Your estate is comprised of everything you own—your car, home, real estate, checking and savings accounts, investments, life insurance, furniture and personal possessions. An estate plan is making a plan in advance and naming who you want to receive the things you own, what you want them to receive and when you want them to receive it, after you die. And making this happen with the least amount paid in taxes, legal fees, and court costs.
Good estate planning should also include:
- Include instructions for passing your values (religion, education, hard work, etc.) in addition to your valuables.
- Include instructions for your care if you become disabled before you die.
- Name a guardian and an inheritance manager for minor children.
- Provide for family members with special needs without disrupting benefits.
- Provide for loved ones who might be irresponsible with money or who may need future protection from creditors or divorce.
- Include life insurance to provide for your family at your death, disability income insurance to replace your income if you cannot work due to illness or injury, and long-term care insurance to help pay for your care in case of an extended illness or injury.
- Provide for the transfer of your business at your retirement, disability, or death.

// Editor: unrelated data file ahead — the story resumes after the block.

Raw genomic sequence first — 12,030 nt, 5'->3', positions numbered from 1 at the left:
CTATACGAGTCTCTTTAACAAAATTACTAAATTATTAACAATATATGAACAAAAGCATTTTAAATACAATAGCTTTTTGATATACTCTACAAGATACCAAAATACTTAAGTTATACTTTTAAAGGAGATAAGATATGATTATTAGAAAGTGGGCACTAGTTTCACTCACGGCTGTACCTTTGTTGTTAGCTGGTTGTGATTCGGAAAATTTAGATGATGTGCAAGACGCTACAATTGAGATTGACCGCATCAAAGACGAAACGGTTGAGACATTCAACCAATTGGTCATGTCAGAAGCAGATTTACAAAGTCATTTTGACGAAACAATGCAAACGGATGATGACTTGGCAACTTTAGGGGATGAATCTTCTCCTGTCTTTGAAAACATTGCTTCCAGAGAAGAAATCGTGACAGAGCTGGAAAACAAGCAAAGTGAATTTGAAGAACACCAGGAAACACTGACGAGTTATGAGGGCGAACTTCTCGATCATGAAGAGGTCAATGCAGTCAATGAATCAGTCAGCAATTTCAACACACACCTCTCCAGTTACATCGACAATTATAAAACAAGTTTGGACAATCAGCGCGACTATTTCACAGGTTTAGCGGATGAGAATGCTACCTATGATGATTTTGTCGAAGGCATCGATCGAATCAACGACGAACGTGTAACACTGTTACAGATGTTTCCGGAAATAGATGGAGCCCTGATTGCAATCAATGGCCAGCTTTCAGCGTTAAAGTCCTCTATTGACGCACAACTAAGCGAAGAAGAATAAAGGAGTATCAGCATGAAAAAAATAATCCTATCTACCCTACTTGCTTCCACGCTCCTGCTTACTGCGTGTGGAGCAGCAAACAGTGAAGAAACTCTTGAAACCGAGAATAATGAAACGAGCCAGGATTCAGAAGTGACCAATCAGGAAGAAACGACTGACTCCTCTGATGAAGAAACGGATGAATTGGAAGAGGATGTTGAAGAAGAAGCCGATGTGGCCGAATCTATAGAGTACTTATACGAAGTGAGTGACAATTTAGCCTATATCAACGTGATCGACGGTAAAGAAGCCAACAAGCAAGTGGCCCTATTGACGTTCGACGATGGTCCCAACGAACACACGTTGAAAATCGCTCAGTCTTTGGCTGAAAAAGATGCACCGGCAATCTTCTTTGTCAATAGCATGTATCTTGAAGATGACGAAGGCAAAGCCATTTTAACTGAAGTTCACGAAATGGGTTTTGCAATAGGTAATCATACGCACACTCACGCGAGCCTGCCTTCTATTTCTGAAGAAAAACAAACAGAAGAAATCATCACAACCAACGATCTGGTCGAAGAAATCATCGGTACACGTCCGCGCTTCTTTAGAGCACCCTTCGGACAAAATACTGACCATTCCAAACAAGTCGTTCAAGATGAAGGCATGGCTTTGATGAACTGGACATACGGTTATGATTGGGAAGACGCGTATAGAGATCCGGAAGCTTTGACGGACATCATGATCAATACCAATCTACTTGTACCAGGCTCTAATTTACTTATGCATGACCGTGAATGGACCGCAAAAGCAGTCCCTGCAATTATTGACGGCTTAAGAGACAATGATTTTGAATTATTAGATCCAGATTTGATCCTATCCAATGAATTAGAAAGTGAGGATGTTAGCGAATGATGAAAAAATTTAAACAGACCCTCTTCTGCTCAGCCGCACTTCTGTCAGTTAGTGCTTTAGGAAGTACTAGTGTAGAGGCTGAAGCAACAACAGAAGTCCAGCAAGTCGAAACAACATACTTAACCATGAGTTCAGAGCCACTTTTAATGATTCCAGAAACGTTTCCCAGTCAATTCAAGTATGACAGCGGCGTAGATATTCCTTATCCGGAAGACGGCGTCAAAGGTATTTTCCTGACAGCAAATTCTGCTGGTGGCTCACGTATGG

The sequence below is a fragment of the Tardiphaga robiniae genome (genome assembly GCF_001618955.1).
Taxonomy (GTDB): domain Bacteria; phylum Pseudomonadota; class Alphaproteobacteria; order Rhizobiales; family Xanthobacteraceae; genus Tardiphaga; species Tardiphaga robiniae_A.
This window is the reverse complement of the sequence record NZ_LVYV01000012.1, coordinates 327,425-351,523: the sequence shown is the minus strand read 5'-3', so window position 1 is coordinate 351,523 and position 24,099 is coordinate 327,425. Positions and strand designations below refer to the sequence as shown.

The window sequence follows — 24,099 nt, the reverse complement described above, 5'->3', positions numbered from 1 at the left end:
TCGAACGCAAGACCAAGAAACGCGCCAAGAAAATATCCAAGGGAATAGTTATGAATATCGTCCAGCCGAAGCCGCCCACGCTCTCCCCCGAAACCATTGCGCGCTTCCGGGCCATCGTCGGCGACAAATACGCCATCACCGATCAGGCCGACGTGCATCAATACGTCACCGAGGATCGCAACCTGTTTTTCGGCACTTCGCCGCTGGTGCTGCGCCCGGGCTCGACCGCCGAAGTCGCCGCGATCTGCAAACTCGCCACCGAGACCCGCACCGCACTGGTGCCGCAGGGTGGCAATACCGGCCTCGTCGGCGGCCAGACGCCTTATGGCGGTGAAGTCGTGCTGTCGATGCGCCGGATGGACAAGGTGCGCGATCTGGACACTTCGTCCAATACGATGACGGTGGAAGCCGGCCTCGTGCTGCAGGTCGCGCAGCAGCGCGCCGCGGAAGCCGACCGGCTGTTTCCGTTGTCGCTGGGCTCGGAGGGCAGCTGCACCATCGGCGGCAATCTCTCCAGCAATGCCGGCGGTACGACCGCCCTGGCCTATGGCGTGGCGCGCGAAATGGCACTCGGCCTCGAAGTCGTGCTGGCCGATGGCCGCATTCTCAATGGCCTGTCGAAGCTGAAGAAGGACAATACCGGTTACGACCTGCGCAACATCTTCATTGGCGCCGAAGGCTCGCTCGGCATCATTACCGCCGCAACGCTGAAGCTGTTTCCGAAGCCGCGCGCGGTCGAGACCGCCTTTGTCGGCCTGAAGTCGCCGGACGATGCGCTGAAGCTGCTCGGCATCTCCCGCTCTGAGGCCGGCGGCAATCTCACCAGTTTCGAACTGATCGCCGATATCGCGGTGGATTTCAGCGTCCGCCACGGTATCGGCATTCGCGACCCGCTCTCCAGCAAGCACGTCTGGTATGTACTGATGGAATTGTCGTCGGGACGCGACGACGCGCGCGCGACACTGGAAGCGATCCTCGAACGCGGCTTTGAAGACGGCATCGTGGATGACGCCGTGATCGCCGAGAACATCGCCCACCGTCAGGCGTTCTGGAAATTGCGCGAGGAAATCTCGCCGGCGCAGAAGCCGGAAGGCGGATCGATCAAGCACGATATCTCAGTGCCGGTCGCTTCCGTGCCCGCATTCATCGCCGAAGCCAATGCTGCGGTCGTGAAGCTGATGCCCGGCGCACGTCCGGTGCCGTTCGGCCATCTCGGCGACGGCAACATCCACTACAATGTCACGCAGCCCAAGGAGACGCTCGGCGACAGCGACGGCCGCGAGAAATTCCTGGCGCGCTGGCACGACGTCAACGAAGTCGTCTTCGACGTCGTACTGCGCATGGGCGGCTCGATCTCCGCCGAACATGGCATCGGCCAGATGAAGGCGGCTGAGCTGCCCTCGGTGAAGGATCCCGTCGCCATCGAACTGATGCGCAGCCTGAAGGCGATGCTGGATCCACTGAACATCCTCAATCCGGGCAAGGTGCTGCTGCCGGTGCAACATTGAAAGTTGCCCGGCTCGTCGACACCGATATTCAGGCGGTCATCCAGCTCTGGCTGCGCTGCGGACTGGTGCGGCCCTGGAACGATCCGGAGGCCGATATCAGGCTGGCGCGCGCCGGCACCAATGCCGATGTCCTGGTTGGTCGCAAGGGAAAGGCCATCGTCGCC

- Minimize taxes, court costs, and unnecessary legal fees.
- Be an ongoing process, not a one-time event. Your plan should be reviewed and updated as your family and financial situations (and laws) change over your lifetime.
If you do not have a will or a trust when you die, the State will decide who gets your assets. You have no control who, how or when your assets are distributed. Probate is costly and may take a long time for any of your heirs to receive an inheritance.
Probate is the legal process that takes place after someone dies. It includes proving in court that a deceased person’s will is valid, identifies, inventories and appraises the person’s assets, pays debts and taxes and distributes the remaining property as the will directs.
Probate involves paperwork and court appearances by lawyers. The lawyers and court fees are paid from estate property, which would otherwise go to the people who inherit the deceased person’s property.
It depends. Everyone’s estate and situation is unique, so each estate plan will be unique. For a basic guideline, please see our Flat Rate Planning Guide in the client area.
You may not realize your legal relationship with your child changes the day they turn 18. Even if you still plan on paying for their medical bills, insurance or helping them financially through college, you’re no longer considered their legal representative. When you go to the doctor or bank unless your child has granted you Durable Power of Attorney you have no say in the care they receive or their financial accounts. Similarly, your child’s relationship with their college is also private.To find out measures that can be put in place to legally help your new adult, contact our office.
Click here for a free legal guide about the ways your 18-year-olds’ relationship with the law changes.